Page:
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Consider a system that receives, but does not store, a piece of sensitive information X from a user. If I wanted to add a way to remember when a user has submitted the same X more than once, what would be the most secure way to do so? X is used for no other purpose; it is not a password.

The obvious but insecure approach would be store all submissions of X and check for duplicates. One way to make this more secure would be to compute a verifier (bcrypt or similar) of submissions. Properly generated, my understanding is that this would defeat precached attacks with rainbow tables.

My concern is with dictionary attacks. If X is relatively guessable, a determined attacker can probably make slow but steady progress against the verifier. One solution to this is to deliberately truncate the verifier to increase the number of possible plaintexts that it matches. Because X is not a password, it should be OK to increase the number of false positives (a duplicate detected when there is none). But on the attacker side, they may find that it's easy to find a matching plaintext, but there are so many of them that it's impossible to tell which one is the original.

In other words, if the verifier entropy is significantly less than the plaintext entropy, the set of all plaintexts that match a given verifier should be much larger than if the entropies were of comparable size. Then it's impossible to tell which plaintext is the original.

Is this a valid approach? Or is it overkill if the verifier is computed using a slow algorithm like bcrypt?

  • In your scenario, what is <strong>X</strong>? Is it a password? How frequently does it change? Does it need to be recoverable? – user2320464 Aug 11 '16 at 19:10
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    I don't understand what's the goal of your attacker. Submit something twice? Get something identified as a duplicate which is not? Find out if a piece of information was already submitted? – Philipp Aug 11 '16 at 19:25
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    If it's okay to have realistic false positives, then are you fine with real users running into these false positives? – Macil Aug 11 '16 at 20:39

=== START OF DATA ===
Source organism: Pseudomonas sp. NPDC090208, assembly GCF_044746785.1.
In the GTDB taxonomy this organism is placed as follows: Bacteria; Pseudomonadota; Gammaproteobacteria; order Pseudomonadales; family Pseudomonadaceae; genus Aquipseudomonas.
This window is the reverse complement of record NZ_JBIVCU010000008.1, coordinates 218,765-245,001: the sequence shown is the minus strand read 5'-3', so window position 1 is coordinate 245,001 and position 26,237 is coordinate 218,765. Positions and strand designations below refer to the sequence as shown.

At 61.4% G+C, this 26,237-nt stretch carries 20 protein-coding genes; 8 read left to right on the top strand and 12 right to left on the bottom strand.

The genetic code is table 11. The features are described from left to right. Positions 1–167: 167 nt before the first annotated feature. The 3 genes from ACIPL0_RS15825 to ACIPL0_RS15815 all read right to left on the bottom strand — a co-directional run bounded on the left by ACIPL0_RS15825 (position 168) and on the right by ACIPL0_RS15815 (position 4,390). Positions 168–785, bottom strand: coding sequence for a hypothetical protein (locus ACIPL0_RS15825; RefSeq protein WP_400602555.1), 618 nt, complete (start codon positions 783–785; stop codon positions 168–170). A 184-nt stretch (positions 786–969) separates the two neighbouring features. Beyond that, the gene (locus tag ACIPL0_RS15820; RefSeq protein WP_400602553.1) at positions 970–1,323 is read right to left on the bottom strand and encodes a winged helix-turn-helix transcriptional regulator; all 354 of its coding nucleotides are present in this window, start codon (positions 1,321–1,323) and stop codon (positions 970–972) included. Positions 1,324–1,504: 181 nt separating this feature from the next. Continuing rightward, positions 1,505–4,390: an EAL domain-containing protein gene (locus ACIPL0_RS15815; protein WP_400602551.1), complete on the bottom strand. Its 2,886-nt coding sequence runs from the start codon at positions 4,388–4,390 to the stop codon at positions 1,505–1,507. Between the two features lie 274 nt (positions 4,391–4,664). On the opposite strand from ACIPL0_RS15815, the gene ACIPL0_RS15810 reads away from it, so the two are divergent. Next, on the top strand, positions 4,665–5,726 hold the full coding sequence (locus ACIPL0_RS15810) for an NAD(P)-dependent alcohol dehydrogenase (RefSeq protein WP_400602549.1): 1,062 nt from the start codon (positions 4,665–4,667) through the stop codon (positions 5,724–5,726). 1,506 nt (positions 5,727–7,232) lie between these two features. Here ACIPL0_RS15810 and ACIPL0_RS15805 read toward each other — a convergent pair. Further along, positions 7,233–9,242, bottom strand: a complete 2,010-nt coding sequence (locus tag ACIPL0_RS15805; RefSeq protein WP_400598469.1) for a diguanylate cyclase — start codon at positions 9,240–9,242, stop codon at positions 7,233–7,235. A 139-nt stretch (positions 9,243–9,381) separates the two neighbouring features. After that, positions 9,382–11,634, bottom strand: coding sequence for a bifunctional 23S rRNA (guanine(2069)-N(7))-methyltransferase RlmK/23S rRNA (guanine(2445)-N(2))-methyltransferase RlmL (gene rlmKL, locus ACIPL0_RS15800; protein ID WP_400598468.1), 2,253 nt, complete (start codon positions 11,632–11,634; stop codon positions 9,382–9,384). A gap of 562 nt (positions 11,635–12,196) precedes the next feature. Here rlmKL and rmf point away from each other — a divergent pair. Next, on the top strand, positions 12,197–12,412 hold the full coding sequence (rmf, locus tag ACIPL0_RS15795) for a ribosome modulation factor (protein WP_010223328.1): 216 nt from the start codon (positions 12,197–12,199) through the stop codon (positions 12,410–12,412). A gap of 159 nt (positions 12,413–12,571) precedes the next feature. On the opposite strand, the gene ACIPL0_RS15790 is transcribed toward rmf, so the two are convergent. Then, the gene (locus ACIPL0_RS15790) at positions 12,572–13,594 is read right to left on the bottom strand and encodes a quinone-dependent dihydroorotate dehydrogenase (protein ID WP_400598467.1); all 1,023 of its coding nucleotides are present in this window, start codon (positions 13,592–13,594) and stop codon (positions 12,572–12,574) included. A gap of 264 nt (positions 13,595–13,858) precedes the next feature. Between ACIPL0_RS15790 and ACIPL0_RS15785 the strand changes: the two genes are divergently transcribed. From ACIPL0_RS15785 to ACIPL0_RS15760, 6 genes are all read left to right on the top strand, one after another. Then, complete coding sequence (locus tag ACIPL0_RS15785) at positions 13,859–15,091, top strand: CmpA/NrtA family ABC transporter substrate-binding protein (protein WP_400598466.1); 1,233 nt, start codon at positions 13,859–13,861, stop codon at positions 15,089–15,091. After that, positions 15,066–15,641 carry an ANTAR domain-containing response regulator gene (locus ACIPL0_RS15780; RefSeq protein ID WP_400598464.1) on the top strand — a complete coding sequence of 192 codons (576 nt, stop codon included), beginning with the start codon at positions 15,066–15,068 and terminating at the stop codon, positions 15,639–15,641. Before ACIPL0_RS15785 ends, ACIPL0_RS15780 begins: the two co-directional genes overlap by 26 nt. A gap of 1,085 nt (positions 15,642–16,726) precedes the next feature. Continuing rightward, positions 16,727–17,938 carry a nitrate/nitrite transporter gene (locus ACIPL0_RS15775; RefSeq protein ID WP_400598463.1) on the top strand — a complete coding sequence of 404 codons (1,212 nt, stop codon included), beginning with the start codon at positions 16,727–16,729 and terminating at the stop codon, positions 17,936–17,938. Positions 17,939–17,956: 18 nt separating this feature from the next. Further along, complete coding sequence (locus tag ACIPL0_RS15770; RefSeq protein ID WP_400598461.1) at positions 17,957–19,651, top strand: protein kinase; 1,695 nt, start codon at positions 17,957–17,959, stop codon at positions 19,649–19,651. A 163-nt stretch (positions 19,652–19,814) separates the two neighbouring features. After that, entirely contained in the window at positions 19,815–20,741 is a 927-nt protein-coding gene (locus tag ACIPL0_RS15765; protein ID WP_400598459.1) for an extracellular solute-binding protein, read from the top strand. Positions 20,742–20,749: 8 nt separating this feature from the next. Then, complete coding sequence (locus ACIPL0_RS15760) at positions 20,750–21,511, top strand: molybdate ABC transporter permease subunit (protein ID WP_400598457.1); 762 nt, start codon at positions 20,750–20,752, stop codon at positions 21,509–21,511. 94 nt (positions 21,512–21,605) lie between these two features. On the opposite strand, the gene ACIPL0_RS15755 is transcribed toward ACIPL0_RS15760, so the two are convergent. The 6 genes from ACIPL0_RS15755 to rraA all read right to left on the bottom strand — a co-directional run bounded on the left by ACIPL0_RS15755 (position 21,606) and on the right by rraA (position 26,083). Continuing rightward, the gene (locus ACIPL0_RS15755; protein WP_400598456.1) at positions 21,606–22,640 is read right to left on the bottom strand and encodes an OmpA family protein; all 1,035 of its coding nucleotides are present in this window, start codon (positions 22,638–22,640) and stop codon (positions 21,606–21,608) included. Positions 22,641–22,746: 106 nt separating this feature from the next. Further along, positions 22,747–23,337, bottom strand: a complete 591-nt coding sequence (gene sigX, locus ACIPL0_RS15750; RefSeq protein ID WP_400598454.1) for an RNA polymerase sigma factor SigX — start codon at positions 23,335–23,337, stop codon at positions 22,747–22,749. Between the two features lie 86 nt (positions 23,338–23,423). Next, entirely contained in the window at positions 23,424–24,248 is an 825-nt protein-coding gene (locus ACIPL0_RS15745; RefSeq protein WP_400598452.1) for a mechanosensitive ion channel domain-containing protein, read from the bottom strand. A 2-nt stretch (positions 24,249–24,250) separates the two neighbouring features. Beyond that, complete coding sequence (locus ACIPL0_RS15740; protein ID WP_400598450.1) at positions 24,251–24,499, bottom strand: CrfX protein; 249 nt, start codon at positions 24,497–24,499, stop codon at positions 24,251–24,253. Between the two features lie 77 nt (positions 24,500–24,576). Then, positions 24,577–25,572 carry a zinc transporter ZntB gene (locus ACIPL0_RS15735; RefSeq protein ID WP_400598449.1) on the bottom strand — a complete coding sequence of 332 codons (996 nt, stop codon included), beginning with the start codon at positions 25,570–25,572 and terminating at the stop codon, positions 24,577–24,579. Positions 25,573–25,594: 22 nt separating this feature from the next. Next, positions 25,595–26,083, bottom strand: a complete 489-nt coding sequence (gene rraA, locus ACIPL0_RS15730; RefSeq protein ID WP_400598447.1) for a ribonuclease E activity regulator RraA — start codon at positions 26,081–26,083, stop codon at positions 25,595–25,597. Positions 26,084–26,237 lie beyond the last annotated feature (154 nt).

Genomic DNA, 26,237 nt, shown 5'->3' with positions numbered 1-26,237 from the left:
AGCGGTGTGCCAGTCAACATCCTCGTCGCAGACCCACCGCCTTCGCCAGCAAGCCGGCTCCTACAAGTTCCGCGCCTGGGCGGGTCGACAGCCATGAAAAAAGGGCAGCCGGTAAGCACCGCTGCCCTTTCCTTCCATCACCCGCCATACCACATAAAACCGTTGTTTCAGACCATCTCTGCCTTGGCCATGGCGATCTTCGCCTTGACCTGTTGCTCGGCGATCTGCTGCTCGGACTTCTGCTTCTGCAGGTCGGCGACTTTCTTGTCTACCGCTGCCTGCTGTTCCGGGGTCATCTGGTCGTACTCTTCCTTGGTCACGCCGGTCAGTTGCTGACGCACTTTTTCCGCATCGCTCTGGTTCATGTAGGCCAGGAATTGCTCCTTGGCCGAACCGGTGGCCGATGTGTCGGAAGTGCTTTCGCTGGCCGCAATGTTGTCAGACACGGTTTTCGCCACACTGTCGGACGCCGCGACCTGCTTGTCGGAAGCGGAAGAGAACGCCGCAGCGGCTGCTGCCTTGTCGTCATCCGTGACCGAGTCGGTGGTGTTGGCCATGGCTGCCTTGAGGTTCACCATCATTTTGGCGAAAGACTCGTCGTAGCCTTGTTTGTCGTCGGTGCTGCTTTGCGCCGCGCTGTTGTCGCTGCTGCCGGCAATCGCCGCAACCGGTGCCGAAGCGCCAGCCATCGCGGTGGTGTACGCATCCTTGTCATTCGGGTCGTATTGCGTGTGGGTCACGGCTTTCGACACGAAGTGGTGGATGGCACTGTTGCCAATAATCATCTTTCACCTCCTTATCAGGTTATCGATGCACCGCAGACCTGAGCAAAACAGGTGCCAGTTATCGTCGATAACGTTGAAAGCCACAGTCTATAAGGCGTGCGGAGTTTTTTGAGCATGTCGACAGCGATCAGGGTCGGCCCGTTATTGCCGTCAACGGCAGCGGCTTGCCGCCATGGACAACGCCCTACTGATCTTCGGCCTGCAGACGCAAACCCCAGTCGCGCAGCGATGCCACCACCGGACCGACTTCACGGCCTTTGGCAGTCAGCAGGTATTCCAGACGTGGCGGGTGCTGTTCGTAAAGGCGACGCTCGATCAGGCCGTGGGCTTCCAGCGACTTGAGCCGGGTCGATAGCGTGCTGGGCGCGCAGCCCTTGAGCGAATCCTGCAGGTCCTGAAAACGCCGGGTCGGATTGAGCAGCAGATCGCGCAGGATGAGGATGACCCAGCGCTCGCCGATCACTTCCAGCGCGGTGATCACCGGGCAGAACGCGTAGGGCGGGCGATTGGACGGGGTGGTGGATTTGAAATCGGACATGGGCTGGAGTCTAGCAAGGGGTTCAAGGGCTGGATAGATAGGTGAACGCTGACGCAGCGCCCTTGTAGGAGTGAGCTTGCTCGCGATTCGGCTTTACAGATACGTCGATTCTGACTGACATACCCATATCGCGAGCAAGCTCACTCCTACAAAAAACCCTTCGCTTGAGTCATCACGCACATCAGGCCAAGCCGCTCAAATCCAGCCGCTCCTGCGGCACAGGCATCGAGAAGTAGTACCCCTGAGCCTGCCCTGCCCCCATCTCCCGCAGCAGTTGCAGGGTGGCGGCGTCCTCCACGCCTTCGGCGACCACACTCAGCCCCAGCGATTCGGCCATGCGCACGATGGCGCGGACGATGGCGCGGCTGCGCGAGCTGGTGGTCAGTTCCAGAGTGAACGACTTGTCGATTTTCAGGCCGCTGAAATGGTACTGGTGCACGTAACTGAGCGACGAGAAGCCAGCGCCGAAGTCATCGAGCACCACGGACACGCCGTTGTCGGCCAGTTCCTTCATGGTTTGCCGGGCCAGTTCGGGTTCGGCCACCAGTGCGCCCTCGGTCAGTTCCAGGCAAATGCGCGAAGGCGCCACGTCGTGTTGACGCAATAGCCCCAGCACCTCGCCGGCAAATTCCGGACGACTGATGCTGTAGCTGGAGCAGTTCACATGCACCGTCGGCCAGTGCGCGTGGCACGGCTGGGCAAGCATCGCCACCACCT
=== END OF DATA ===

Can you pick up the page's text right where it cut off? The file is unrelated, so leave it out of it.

• @user2320464 X is not a password; it is not used as part of any authentication scheme. Maybe think about it as a piece of sensitive personal information. It doesn't need to be recoverable; all I want to do is know when the same X is submitted twice by the same user. – Alex Quach Aug 12 '16 at 20:35
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    This seems heavily related to security.stackexchange.com/q/142110/38069 – Michael Nov 10 '16 at 5:41
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You said that you allow ''X'' to have false-positives. Therefore you can simply strip much entropy and allow false-positives, but attacker would face same problem if he got your database.

But if ''X'' has enough entropy on it's own (128-bit or 256-bit), attacker won't be able to get any more information from hash (for example using SHA-256 or SHA-3), and you wouldn't have false-positives. Hash would exactly only allow this one information - is new information I got same as this one.

If your ''X'' doesn't have enough entropy and/or you accept risk of having false-positives, then you can cut on your hash too (then it becomes how many false-positives you accept to have).

On the other hand when using bcrypt and other PKDF, I find that you will quickly lock yourself out of the information. Assuming information ''a'' was to arrive to you, you had no other choice than to iterate over every bcrypt hash stored and check if it is ''a'', which (as PKDFs are slow) would be inefficient to check.

Also, remember that weak point of system that only passes some confidential information is an active attacker - then he can simply store every ''X'' your service got since it was hacked.

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It seems to depend about the possible values of X.

For example, if X can take value in a range of 1 000 000 possibilities, you could compute a md5 of X and only store the first 16 bytes and keep a low risk level of collision. The birthday paradox show that the probability of collision is ((1000000*1000000)/pow(16.0,16.0))*100 0.0000054 %

If an attacker want to find md5 antecedents, he has to choice between at least 18 446 744 073 709 551 616 equiprobable candidates without possibility to know if its try is the good one (which is near to be useless). So this part is ok.

But you have to determine which collision rate is acceptable for X. 0.0000054% is not very high (you don't say) but when it happen, is it a small problem or a big one? If you cannot handle false positive about X values, hash algorithms shall not be used, truncated or not.

But, considering what you described, your approach seems strong enough. You don't really need cryptographic hash algorithm, SHA could be sufficient for your purpose.

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